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Children and marketing

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    Children and marketing

    Just found this interesting link, thought I'd share with you:

    Great New Book on How Corporations Are Brainwashing Children

    August 30, 2004

    Juliet Schor has just written the best book yet on marketing to children,
    titled Born to Buy: The Commercialized Child and the New Consumer Culture.

    Much of the book is a fine review of how corporations advertise to children,
    with illuminating interviews of advertising executives.

    But what makes the book a standout is Schor's new research on the effects of
    marketing and commercial culture on children. By far, it's the best
    research yet on how marketing harms kids.

    Schor is a professor of sociology at Boston College (and soon-to-be member
    of Commercial Alert's board of directors).

    For Born to Buy, Schor conducted a Survey on Children, Media and Consumer
    Culture, to answer the question of how childrenšs involvement in the
    commercial culture affects their well-being. She used a complex statistical
    technique (called structural equation modeling) to analyze the data, which
    allowed her to determine directions of causality.

    The results are fascinating.

    "High consumer involvement is a significant cause of depression, anxiety,
    low self-esteem and psychosomatic complaints," in children, Schor reports.
    "Psychologically healthy children will be made worse off if they become more
    enmeshed in the culture of getting and spending. Children with emotional
    problems will be helped if they disengage from the worlds that corporations
    are constructing for them."

    She also found that "Higher levels of consumer involvement result in worse
    relationships with parents."

    Schor's book reaffirms the importance of the Parents' Bill of Rights, a set of nine legislative
    proposals to allow parents to control the commercial influences on their children.


    Interesting article. But I don´t need to read a book to know that kids are brainwashed by the Media these days.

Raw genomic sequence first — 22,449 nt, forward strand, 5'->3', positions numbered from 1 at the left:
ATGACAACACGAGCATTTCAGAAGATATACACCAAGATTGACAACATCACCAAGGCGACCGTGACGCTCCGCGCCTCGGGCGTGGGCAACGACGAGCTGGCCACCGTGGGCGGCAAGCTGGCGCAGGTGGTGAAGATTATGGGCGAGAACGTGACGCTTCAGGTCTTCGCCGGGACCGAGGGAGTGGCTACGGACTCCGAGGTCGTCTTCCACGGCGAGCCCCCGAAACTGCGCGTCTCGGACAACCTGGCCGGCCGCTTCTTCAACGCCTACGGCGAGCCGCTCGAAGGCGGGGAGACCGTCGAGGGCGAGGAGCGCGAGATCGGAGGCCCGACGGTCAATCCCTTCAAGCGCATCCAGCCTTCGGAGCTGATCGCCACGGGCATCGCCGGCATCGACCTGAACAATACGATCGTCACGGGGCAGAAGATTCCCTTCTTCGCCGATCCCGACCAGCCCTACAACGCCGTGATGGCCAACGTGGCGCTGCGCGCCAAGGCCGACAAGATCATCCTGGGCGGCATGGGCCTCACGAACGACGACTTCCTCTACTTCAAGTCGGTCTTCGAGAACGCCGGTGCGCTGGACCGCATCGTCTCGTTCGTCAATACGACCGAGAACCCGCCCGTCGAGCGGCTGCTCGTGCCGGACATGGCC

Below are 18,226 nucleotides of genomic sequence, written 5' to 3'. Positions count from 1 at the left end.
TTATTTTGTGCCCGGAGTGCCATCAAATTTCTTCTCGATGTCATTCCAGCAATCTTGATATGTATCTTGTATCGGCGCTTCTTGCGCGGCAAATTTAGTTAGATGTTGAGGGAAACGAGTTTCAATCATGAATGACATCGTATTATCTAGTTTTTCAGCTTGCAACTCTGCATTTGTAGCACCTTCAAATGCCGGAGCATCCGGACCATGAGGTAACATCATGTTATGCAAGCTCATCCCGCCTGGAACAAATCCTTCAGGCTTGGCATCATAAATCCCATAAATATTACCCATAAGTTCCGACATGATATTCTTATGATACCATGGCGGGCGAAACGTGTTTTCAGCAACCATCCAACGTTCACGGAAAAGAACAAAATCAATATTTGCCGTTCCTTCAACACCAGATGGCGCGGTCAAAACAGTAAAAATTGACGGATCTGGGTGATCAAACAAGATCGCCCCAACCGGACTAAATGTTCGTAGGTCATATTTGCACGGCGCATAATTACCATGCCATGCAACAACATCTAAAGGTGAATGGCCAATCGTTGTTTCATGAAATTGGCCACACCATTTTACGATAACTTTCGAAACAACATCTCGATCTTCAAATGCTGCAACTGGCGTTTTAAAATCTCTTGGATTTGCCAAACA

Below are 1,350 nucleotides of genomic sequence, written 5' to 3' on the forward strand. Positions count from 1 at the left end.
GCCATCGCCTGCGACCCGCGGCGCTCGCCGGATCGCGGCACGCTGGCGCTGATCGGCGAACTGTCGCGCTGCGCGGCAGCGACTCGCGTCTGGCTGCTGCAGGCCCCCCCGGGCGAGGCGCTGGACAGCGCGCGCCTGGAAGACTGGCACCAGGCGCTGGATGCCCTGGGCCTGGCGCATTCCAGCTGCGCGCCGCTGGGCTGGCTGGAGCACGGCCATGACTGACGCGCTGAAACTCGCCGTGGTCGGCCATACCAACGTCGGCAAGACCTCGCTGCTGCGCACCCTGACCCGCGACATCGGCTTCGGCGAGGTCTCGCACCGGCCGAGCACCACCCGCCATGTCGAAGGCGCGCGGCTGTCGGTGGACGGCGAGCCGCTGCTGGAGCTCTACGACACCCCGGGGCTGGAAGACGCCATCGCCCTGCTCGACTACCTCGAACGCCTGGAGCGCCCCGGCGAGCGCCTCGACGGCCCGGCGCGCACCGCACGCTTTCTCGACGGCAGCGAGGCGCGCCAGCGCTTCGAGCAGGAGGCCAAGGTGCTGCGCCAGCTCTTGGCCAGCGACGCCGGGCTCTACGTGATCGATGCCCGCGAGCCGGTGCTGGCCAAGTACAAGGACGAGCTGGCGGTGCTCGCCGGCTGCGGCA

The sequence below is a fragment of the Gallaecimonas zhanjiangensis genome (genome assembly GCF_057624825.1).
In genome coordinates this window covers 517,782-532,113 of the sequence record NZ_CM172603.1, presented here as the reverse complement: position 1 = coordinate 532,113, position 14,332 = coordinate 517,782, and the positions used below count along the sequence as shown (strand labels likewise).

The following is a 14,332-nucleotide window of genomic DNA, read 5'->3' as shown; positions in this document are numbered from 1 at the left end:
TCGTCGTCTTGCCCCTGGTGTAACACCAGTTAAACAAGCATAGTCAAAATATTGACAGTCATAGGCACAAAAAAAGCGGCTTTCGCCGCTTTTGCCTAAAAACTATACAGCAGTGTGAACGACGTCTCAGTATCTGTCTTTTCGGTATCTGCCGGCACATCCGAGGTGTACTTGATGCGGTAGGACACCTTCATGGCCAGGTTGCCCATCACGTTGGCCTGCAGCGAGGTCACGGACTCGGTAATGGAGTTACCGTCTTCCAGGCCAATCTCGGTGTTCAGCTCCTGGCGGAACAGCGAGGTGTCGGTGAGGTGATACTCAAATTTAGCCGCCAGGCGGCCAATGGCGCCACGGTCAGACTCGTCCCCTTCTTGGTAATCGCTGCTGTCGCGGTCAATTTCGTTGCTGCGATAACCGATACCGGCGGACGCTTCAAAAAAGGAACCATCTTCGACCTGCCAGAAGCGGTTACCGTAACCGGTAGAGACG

The Pakistani Brain of the Austria (formerly known as "The Pakistani Brain of UAE")


      Yes, I imagine a lot of us feel/know that.

      The interesting (and mostly new) information here is about exactly what that translates into in terms of behaviour and happiness.


        Question is, how do we counter such stuff?

        Noor is only 18 months old yet everytime the commercial for Marineland starts, she drops what she is doing and runs to the television. She stands before the monitor, mesmerized, until the ad ends and then turns to me and says, "Noon ko jana hai."

        I know that if I take her there now, she will not even realize that it's the same place that she sees on tv, but how can I say no?


          ^ I havent got any children or any real experience with them, but one thing, I dont think really young children especiallly under 2 should ever be allowed to watch television.


            Television is a really powerful marketing tool. Kids DON'T understand that what they see in not necessarily reality (and how many adults do?) so as M says I think it's really important to limit the amount of TV that small children see.

            In some countries (Scandinavia?) children's programs are not allowed to have advertising. I wish that would become a reality in many more parts of the world.

            Personally, we limit TV time - selected programs and only half an hour a day when they were little, now a bit longer. I have friends who allow their children "TV time" with videocassettes or taped programs from which commercials have been taken out. Many good videos exist which can also teach children to have a social conscience. And I have other friend who have simply thown away their TV sets. All in all it may mean you have to look at your own TV viewing habits and remember that example is a great and powerful teacher.

            TV becomes really important when there are not so many other things to do - with adults or children of the same age. Family outings and games and other activities. I know that when there were other children to play with my kids never had any trouble choosing play over TV. Reading aloud or playing cards or Scrabble or other games is a great favourite in many homes where TV use is limited.

            When children get older, you can involve them in discussions on how to spend money and be responsible consumers. When they realize that they can choose but they can't have it all they become remarkably responsible. The idea of saving and then spending it on something useful, or of helping someone who has almost nothing can be very educative. Even later you can help them understand the they have choices to make about how to live that will have an effect on the world and on future generations. Recycling and care for teh environment are part of this.

            I have found many useful sources of information and support out there. Mothering magazine is a great favourite! try their site

            There are also other sources of information where you may find articles of interest such as and